Coral reefs provide a range of benefits, such as food, opportunities for income and education, but not everyone has the same access to them, according to a new study conducted by the ARC Centre of Excellence for Coral Reef Studies at James Cook University.
The researchers examined how people from 28 fishing communities in Madagascar, Kenya, Tanzania and Seychelles benefit from the marine environment.
For many years conservation in developing countries has been based on the assumption that improvements in ecosystem conditions, such as increasing coral reef fish biomass, will benefit the community as a whole.
But Dr Christina Hicks, a social scientist, says this is approach is too simplistic.
“Increased supply tends to benefit the elite, not the community as a whole,” Dr Hicks says.
“We need to look at the social and economic access mechanisms that would enable a wider group of people to benefit from reefs and then develop policies based on that information,” she says.
Study co-author Professor Josh Cinner from the Coral CoE says the focus on increasing the supply of benefits isn’t enough.
“We need to pay more attention to how that benefit is distributed and how it is accessed by different people within a community,” Professor Cinner says.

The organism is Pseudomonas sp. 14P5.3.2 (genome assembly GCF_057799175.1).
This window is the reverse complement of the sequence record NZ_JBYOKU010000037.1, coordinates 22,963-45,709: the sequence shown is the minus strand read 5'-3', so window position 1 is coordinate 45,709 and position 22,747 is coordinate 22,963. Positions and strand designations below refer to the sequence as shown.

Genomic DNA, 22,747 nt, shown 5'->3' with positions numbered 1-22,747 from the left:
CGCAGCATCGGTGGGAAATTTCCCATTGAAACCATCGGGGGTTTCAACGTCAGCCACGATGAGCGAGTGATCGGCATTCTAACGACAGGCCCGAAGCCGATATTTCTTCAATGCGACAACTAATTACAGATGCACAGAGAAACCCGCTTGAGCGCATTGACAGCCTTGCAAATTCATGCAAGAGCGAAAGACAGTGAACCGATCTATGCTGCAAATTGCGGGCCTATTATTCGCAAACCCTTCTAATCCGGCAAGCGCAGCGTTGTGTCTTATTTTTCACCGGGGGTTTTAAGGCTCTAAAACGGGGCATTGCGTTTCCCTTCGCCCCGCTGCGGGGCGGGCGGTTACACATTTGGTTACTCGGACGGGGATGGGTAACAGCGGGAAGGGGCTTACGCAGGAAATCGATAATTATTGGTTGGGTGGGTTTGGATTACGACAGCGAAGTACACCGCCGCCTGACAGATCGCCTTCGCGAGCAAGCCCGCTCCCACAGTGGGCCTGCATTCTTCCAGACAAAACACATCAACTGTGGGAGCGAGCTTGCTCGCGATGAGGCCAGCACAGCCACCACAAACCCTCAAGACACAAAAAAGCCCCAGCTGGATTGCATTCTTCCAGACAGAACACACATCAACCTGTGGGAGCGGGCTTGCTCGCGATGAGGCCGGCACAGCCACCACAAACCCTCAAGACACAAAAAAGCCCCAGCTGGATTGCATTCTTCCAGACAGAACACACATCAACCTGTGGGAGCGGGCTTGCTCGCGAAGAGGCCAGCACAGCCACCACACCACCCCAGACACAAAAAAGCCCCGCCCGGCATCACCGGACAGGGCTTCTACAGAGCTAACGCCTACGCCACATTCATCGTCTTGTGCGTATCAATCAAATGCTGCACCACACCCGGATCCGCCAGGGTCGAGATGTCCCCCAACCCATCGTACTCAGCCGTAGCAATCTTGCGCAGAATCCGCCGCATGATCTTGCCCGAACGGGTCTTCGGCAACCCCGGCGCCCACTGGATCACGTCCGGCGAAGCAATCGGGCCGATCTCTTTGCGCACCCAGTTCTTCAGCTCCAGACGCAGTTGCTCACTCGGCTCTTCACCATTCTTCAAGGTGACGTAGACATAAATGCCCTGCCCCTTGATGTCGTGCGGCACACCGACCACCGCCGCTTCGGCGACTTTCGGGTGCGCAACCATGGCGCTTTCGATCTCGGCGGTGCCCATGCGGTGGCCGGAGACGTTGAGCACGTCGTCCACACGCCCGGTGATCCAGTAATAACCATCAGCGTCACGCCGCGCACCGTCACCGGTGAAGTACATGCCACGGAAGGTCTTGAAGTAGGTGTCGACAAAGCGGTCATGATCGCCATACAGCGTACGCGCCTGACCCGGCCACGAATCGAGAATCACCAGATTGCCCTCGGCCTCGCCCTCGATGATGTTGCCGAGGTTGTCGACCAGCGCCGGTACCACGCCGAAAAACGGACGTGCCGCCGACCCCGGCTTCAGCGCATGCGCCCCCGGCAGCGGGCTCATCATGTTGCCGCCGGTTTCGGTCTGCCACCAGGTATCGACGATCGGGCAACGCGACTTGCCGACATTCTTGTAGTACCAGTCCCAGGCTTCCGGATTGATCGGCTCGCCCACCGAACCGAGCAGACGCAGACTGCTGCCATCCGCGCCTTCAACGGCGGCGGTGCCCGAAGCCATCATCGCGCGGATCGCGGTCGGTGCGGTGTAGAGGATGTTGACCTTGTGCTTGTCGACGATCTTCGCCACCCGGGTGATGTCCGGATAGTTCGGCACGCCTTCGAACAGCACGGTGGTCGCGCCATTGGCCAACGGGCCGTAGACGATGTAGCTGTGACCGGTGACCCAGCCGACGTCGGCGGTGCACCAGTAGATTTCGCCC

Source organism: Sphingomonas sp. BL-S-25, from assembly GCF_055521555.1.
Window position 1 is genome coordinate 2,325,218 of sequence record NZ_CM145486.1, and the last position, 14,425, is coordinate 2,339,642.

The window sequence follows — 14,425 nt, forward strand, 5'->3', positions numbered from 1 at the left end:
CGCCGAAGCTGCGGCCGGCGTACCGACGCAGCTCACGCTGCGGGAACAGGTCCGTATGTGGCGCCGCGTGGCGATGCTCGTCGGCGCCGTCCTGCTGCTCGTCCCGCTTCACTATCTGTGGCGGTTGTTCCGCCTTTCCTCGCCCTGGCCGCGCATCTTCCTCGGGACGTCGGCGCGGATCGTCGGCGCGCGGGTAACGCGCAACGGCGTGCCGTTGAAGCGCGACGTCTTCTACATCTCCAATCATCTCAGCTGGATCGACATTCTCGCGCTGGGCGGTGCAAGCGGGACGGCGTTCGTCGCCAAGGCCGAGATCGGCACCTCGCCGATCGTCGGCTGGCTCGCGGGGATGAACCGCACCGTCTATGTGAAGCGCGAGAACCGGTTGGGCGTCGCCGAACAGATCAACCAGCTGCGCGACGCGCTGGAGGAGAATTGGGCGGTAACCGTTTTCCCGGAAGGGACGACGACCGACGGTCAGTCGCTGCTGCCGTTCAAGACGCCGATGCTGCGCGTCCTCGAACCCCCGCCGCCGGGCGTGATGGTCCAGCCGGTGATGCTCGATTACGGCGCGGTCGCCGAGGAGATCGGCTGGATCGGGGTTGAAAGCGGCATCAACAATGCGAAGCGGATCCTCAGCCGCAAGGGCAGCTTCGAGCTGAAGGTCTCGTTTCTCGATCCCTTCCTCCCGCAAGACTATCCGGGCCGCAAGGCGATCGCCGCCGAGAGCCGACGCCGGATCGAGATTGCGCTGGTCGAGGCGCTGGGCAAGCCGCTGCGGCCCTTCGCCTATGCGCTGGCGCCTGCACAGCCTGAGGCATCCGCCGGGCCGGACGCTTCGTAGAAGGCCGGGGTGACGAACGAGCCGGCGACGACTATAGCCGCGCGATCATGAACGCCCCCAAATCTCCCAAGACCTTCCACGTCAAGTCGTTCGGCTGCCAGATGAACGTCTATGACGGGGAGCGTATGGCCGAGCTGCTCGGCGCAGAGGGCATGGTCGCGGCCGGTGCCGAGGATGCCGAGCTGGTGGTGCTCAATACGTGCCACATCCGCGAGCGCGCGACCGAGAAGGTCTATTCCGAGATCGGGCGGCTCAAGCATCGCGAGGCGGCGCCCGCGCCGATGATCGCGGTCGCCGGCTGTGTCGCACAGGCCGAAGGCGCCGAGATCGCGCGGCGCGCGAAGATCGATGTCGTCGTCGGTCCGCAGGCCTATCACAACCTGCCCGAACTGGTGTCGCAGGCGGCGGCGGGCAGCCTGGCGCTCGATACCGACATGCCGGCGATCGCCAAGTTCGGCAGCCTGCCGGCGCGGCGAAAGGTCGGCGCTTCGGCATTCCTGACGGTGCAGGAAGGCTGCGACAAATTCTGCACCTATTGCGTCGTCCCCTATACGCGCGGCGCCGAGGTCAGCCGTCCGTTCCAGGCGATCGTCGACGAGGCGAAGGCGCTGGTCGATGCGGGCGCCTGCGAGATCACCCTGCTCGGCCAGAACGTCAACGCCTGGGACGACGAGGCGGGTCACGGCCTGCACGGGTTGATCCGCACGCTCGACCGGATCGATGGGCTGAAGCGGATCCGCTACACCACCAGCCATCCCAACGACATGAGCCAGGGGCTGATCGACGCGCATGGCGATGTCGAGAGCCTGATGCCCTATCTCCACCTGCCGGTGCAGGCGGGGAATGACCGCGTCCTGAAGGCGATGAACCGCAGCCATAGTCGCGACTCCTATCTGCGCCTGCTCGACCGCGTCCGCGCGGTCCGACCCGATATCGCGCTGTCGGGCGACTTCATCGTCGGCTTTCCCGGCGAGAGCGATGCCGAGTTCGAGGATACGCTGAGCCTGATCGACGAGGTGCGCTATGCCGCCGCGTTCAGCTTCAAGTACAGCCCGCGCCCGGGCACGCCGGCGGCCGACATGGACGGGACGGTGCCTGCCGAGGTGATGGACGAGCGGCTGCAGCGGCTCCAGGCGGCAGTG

The researchers argue that policy makers need a more inclusive approach to managing coral reefs, which includes a focus on improving wellbeing.
“We tend to focus on economic growth because it is easy to measure, but this should be greatly expanded to include the way people can share in the benefits that flow from reefs,” Dr Hicks says.
Social, institutional, and knowledge mechanisms mediate diverse ecosystem service benefits from coral reefs by Christina C. Hicks and Joshua E. Cinner is published in the journal Proceedings of the National Academy of Sciences of the USA.
Dr Christina Hicks, +61 (0) 466 437 490 email@example.com
Professor Joshua Cinner, +61 (0) 417 714 138, firstname.lastname@example.org
Eleanor Gregory, Coral CoE Media, +61 (0) 428 785 895, email@example.com